Memorabilia from the world-famous Guinea Pig Club has found a new home.
The club is made up of patients who underwent experimental plastic surgery in Sussex after they were injured in the Second World War.
Remaining members are now in their 90s. Of the hundreds operated on, 27 are still with us.
Their archives and momentos now form part of a new exhibition at East Grinstead Museum.
Derek Johnson speaks to club members Sandy Saunders and Des O'Connell and to club secretary Bob Marchant.
Fore more information on 'Rebuilding Bodies & Souls' visit the museum website:
A bronze statue of pioneering plastic surgeon, and Guinea Pig Club founder, Sir Archibald McIndoe will be unveiled by the Princess Royal today.
Sculptor Martin Jennings, whose own father was treated by McIndoe for burns in WW2 will be present, as will some of the WW2 pilots or air-crew who were original members of the Guinea Pig Club. Sackville College, High Street, East Grinstead.
A remarkable piece of wartime history has been unearthed which sheds more light on the world-famous Guinea Pig Club of Sussex.
The 649 men were patients operated on by pioneering surgeon Sir Archibald McIndoe at the Queen Victoria Hospital in East Grinstead during World War Two. Many were RAF pilots and air crew who received horrific burns in crashes or after being shot down.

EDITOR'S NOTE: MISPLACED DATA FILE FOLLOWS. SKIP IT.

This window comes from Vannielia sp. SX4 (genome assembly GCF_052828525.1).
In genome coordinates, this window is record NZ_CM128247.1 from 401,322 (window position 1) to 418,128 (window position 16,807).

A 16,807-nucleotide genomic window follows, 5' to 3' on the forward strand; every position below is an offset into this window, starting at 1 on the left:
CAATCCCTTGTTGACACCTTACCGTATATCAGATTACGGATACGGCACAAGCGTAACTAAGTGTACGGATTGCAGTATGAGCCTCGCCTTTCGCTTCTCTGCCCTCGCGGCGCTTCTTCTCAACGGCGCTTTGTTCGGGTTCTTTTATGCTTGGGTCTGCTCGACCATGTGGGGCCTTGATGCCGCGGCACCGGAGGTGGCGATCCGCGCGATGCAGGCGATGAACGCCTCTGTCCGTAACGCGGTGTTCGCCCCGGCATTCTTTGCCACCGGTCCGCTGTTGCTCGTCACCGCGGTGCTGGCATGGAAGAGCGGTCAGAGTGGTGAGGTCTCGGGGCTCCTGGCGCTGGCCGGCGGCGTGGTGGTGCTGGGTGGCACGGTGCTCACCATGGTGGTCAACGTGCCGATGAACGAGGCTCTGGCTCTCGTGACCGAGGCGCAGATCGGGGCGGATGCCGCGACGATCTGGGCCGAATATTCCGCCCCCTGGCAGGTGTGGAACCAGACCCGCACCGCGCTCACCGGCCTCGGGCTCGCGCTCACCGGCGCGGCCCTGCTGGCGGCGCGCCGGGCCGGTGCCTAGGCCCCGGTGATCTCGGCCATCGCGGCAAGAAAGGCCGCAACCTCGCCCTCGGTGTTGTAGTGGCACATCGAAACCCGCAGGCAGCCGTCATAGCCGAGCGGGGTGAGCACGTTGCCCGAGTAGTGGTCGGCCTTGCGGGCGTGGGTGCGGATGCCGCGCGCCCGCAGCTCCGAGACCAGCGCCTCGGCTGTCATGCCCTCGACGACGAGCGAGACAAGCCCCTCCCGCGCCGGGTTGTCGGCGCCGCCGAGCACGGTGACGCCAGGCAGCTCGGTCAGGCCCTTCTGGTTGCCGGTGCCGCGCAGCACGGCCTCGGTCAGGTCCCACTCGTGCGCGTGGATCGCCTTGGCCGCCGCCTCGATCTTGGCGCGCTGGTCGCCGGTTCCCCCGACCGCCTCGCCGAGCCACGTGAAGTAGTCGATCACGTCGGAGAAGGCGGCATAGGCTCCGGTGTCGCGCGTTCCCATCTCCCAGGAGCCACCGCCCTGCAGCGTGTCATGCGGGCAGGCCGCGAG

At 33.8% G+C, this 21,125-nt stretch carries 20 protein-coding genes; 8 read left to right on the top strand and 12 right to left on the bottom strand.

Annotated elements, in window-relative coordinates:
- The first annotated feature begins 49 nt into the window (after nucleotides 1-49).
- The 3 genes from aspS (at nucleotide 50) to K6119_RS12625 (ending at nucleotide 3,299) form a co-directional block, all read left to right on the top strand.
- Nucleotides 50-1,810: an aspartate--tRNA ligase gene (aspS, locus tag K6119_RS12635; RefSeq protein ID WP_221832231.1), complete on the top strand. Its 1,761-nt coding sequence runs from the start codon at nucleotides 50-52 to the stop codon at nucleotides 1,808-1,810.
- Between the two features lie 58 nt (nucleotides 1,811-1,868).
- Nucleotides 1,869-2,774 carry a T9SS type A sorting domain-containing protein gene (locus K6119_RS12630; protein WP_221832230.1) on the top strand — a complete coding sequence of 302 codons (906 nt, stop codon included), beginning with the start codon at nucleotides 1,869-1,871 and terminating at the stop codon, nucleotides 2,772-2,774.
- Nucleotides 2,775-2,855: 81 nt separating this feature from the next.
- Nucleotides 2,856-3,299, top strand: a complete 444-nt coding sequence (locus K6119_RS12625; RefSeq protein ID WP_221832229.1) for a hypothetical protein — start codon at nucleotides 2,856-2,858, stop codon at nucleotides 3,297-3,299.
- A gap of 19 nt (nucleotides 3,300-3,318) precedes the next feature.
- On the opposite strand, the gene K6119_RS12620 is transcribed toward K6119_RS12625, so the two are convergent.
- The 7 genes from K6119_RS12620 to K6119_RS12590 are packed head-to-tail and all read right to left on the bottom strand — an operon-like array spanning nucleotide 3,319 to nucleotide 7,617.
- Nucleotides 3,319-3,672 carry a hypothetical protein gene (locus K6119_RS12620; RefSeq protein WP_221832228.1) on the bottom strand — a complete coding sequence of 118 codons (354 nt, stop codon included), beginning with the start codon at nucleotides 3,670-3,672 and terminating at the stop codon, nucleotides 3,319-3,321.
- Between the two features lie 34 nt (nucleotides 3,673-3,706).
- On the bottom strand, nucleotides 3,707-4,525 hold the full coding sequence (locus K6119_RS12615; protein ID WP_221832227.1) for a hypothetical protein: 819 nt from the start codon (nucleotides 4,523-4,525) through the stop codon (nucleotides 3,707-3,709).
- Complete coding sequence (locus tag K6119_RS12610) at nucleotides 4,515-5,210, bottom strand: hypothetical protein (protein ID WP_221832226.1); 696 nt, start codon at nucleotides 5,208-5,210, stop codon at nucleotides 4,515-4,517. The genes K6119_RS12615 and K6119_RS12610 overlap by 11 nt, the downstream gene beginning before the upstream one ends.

For decades the club has kept a set of medical drawings of many of the men but did not realise the story behind them. They were drawn by a young volunteer nurse called Mollie Lentaigne who was asked personally by McIndoe to record his operations on paper for use in medical lectures.
Recently the club discovered via a social media search that Mollie was alive and well and living in Zimbabwe. She returned to East Grinstead to be re-united with the drawings for the first time in more than Seventy years.
The drawings, numbering more than a hundred, are in the archives of East Grinstead Museum, which keeps memorabilia and artefacts associated with the club. There are about 60 surviving Guinea Pigs living all over the world.
For the pilots badly burned in the Second World War HE was the hero. Using pioneering plastic surgery techniques Sir Archibald McIndoe rebuilt the horribly scarred faces and limbs of men who came to be known as the Guinea Pig Club.
And soon there will be a permanent tribute to the surgeon and his ground-breaking work - a bronze sculpture which will be placed in East Grinstead. It was known as the town that did not stare. Video report from Charlotte Wilkins.
A statue is to be unveiled, commemorating Sir Archibald McIndoe, a pioneering plastic surgeon who treated service personnel injured during World War Two.